EEOC and OFCCP Updates – Upcoming Deadlines, Revised Benchmarks and New Race Categories
Time 4 Minute Read

The start of spring has brought with it important deadlines and announcements from the EEOC, OFCCP, and the OMB regarding the reporting of employee demographic data to the federal government.

As announced by the Equal Employment Opportunity Commission (EEOC) earlier this year, the 2023 EEO-1 data collection process will open on April 30, 2024 with a deadline to file by Tuesday, June 4, 2024. Private employers with at least 100 employees and federal contractors with at least 50 employees can begin to report their data as of April 30, 2024 in order to meet the deadline. To support filers, the EEOC has now made available the 2023 EEO-1 Component 1 Instruction Booklet and the EEO-1 Component 1 Data File Upload Specifications. There are several changes to this year’s process so employers should review the support fliers. For example, the EEOC modified the names of different reports and how they are used. The reports now require the use of Unique Entity IDs (UEI) for federal contractors instead of DUNS numbers, and the agency also updated guidance for how to handle remote employees and non-binary employees.

Additionally, as of April 1, 2024, the Office of Federal Contract Compliance Programs (OFCCP) opened its Contractor Portal, and federal contractors can now begin to certify their Affirmative Action Program (AAP) compliance. Contractors have until July 1, 2024 to certify that they are in compliance with their AAP obligations.

Federal contractors also have an updated veteran hiring benchmark. For contractors required by the Vietnam Era Veterans’ Readjustment Assistance Act (VEVRAA) to develop an AAP, the OFCCP announced that, effective March 31, 2024, the VEVRAA hiring benchmark for 2024 will be 5.2%. 

Finally, on March 29, 2024 the Office of Management and Budget (OMB) published revisions to Statistical Policy Directive No. 15: Standards for Maintaining, Collecting, and Presenting Federal Data on Race and Ethnicity (SPD 15) that will change how federal agencies collect race and ethnicity data. SPD 15 aims to provide consistent data on race and ethnicity throughout the federal government. Federal agencies that collect race and ethnicity data must adhere to the SPD 15.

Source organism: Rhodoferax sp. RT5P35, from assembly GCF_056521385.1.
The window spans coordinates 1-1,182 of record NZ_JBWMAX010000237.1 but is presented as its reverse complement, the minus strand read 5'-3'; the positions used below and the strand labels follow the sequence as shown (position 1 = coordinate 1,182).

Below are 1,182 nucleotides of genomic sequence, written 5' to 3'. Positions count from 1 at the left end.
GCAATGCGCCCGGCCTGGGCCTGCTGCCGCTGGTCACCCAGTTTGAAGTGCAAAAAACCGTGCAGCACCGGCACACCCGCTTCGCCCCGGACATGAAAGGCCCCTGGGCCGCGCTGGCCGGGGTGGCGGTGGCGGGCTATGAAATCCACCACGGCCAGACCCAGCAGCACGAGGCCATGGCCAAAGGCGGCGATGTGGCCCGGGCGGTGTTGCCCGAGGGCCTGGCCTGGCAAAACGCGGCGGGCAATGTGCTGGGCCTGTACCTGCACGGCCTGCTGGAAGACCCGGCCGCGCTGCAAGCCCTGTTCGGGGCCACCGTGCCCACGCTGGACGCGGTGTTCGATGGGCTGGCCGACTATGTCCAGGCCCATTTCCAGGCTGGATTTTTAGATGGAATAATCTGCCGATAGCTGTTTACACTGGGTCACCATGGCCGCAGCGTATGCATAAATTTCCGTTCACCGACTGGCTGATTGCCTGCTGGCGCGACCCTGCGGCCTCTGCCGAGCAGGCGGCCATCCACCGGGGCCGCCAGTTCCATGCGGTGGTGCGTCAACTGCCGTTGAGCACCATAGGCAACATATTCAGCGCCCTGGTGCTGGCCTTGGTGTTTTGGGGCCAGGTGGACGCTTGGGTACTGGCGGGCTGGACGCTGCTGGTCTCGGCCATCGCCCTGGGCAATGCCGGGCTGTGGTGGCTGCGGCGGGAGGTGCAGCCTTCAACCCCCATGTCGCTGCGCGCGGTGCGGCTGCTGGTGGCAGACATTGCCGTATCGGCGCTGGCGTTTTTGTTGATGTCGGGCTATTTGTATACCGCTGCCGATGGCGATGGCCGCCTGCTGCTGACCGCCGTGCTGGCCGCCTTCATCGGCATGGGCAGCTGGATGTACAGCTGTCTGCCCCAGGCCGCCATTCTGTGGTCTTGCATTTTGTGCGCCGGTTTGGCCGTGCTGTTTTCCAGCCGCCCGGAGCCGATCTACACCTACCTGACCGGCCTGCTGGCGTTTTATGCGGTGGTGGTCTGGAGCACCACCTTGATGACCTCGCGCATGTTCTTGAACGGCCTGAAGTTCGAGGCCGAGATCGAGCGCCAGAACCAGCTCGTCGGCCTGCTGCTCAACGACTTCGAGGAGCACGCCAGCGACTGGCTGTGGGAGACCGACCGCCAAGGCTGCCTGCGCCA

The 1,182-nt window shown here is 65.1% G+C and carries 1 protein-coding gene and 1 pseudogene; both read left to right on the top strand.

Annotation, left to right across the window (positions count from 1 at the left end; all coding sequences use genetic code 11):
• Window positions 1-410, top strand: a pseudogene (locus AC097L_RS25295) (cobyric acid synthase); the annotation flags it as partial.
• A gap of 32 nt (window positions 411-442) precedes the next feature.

The key revisions to the SPD 15 include combining the race and ethnicity categories, as opposed to the old standard which posed race and ethnicity as two separate questions. Additionally, the revised SPD 15 adds a new category of Middle Eastern or Northern African, which brings the total race/ethnic categories to seven.  Although the EEOC and OFCCP have not announced any action to comply with these changes yet, SPD 15 requires federal agencies to submit a publicly available Agency Action Plan for complete compliance within 18 months so that all data collections and programs comply with revised SPD 15 within five years.

Practically speaking, employers will not see these changes from federal agencies yet. The implementation process will likely not come quickly as the process for federal agencies to comply will need to align the adoption of these standards with the processes of other agency processes. For example, as the federal government currently collects race and ethnicity data critical to other agencies’ process using census data through the American Community Survey (ACS), the ACS needs to be updated to comply with SPD 15 first to collect the needed information.  In turn, in order for the EEOC to create an EEO tabulation file, it needs at least 5 years of relevant ACS data. Yet EEO tabulation files are normally not released until a few years later.  For example, the current EEO tabulation file (2014-2018) was released in March 2021, and OFCCP did not require contractors to use it until their January 1, 2022 AAPs.  For now, employers and contractors should be aware of the upcoming changes and monitor our alerts on any agency actions that begin to implement the changes required by SPD 15.

  • Associate

    Jacqueline guides clients through labor and employment matters including federal and state litigation and agency proceedings before the EEOC and OSHA. Jacqueline counsels clients on wide-ranging employment issues, such as ...

  • Partner

    Ryan’s labor and employment litigation experience is both broad and deep, and he is particularly skilled in defending employers against wage and hour class and collective actions. Ryan’s litigation experience also ...

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    Meredith provides advice and counseling on day-to-day employee-related and compliance matters, ranging from Family and Medical Leave Act (FMLA) and Americans with Disabilities Act (ADA) matters to termination best practices ...


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